By Jared Chausow
By Katie Toth
By Elizabeth Flock
By Albert Samaha
By Anna Merlan
By Jon Campbell
By Jon Campbell
By Albert Samaha
Just south of the Statue of Liberty, the huge white shipping cranes of New Jersey's container terminals arch into the sky. Even in the summer haze, the cranes still dominate the horizon. Their 200-foot-tall white hoists slant up and east, offering a kind of silent salute to the torch clenched in the statue's upraised arm.
Most of New York's shipping is conducted on the Jersey side of the harbor now. More than $130 billion in cargo passed through the port last year, breaking yet another record, though you'd hardly know it by living in New York City. Most of the city's own piers fell into disuse decades ago, leaving behind rotting bulkheads that now mostly provide fodder for recreational and development schemes. Along with the rest of the country, most New Yorkers got their first and best peek at a bustling container port last year in Steven Spielberg's remake of War of the Worlds, which opened with shots of Tom Cruise as a longshoreman high above the ground, working the controls of a giant container crane.
That scene was actually filmed across the bay in Red Hook, where several cranes still protrude from the Brooklyn shore. But in the movie, when Cruise climbs down from his lofty perch he is suddenly in Bayonne, part of the thriving network of New Jersey container terminals that account for the vast bulk of water-borne cargo moving through the harbor.
Measured by the number of giant metal containers in which most cargo is shipped, the Port of New York and New Jersey has experienced a whopping 39 percent increase in volume since 2001. Driving that boom has been shipping from Asia, especially China, which alone accounted for nearly 23 percent of the port's overall cargo volume last year, much of it products bound for big-box stores like Wal-Mart, the nation's largest importer.
Yet even as commerce has burgeoned and the geography has shifted, the most constant and nagging problem in New York's port has remained the same: the mob. Three-quarters of a century ago, the American Mafia started wrapping its tentacles around the waterfront's business, and it has maintained much of its grasp ever since. Despite scores of investigations, convictions, and anti-crime regulations, the mob still swaggers along the piers, displaying its clout in ways that are only somewhat more sophisticated than the brutal tactics exhibited more than 50 years ago in On the Waterfront.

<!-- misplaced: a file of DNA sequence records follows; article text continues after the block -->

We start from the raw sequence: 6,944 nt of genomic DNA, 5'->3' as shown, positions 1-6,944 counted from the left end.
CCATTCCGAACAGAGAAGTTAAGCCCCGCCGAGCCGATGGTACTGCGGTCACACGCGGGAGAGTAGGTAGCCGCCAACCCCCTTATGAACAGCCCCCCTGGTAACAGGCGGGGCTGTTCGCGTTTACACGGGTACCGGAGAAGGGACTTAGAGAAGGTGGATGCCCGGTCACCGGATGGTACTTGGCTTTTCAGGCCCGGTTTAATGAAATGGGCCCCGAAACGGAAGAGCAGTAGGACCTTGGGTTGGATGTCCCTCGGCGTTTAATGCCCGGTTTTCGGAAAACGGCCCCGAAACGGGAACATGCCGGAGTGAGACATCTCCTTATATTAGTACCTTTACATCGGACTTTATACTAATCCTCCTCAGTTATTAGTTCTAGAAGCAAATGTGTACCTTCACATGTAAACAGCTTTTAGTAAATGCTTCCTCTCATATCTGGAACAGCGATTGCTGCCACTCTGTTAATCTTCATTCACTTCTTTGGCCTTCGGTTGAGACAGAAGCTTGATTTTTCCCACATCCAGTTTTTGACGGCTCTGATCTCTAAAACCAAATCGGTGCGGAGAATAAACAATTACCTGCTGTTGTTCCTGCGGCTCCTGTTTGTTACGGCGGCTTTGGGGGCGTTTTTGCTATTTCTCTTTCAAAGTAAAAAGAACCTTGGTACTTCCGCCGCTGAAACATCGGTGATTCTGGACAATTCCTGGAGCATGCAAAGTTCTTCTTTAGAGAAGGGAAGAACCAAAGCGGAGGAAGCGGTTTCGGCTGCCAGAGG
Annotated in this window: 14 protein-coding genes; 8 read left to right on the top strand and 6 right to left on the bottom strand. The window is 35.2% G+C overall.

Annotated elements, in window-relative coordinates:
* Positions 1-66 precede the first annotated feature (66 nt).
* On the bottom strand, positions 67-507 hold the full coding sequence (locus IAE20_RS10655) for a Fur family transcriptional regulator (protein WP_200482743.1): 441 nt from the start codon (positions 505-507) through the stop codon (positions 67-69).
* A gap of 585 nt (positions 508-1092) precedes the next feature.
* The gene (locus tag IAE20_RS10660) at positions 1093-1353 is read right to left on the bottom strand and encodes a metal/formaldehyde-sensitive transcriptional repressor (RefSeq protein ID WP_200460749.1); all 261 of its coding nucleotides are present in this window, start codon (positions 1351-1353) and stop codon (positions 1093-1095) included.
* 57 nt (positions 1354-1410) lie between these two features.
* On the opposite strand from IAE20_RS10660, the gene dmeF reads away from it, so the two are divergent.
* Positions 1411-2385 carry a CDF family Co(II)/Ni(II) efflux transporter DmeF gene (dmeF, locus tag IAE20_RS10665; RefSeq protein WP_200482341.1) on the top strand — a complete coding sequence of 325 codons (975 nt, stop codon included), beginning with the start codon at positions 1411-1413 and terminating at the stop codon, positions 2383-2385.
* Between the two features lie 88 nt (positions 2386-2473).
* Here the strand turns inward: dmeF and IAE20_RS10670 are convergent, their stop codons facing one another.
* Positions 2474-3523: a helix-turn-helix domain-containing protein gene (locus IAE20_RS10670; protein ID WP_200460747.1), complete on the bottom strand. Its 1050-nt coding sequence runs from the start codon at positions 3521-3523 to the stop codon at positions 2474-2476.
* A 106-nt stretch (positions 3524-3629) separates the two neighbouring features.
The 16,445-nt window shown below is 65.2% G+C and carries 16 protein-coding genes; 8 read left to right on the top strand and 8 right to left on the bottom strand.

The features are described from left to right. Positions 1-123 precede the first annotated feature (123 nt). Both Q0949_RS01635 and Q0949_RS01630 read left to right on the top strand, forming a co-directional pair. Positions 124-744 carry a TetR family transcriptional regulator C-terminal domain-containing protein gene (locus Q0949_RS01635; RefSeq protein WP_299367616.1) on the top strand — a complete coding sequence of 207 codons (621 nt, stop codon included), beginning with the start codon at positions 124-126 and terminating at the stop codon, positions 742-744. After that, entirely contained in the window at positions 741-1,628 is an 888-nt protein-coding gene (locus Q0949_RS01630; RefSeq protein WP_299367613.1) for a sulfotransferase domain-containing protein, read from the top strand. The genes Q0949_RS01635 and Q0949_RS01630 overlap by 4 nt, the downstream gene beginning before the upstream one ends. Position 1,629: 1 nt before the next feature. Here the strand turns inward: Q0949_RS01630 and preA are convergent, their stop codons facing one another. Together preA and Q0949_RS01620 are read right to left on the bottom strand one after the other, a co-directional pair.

One of the places where the mob has been most insidious and persistent is the docks along the border of Jersey City and Bayonne. Four years ago, a probe by New Jersey authorities and the bi-state Waterfront Commission resulted in criminal charges and convictions against eight mob-tied figures who dominated the Bayonne longshoremen's union local, shaking down workers for $50-a-week kickbacks, much the way Lee J. Cobb's character, Johnny Friendly, did in the movie. The case had an air of depressing inevitability about it since among those who later pled guilty was the local's then new president, the first to hold a college degree, and someone the other gangsters referred to as the "altar boy."
The shakedown case came just three years after another grimly predictable racket was exposed. In that one, a prior group of local union leaders admitted that they had routinely paid 50 percent of their salaries to a Genovese crime family figure who installed his girlfriend as the local's office manager and put her in charge of all day-to-day affairs.
So total was the control of Genovese mobster Joseph Lore over Local 1588 of the International Longshoremen's Association that he repeatedly had the local's modest two-story offices on John F. Kennedy Boulevard remodeled so he could collect a share of the contracts. The union satraps in Lore's thrall joked that the offices were so poshly over-renovated that it was their "Taj Mahal."
But it wasn't always a joking matter. Lore's designated hitter as head of the local was a longshoreman named John "John-John" Angelone, who was re-elected four times without opposition even though he held the post in name only. Angelone later admitted he wasn't allowed to look at the union's books and had to kick back most of his pay to Lore. "Whatever was to be done in the union had to go through Joe," Angelone confessed at a 2003 federal hearing on the local.
Why had he been so compliant? "He would take a blowtorch to my pubic hairs," said Angelone on the witness stand. Had he believed that? "Yeah, I believed him. Many times he would take a blowtorch in front of you, if you didn't bow your head and turn your head. He would say, 'OK, OK, I'm not asking the question, it's an order, OK?' "
Given the union's past, the hair-braising threats had a good deal of credibility. Lore inherited his control of the local from a notorious Hudson County mobster and exï¿½prizefighter named John DiGilio, who, in turn, was alleged to have captured the organization from an Irish gangster whom he had lured to a meeting, never to return.
DiGilio's own demise came in 1988, when he was found floating facedown in the Hackensack River, a pair of bullets in his head. The murder came just a few weeks after DiGilio beat a federal rap in which his own designated president of the local, Donald Carson, was convicted of extortion. DiGilio's mob masters were allegedly angry over the affair because they had been grooming Carson, the son of a Bayonne cop, to someday run the entire national union. DiGilio paid the price.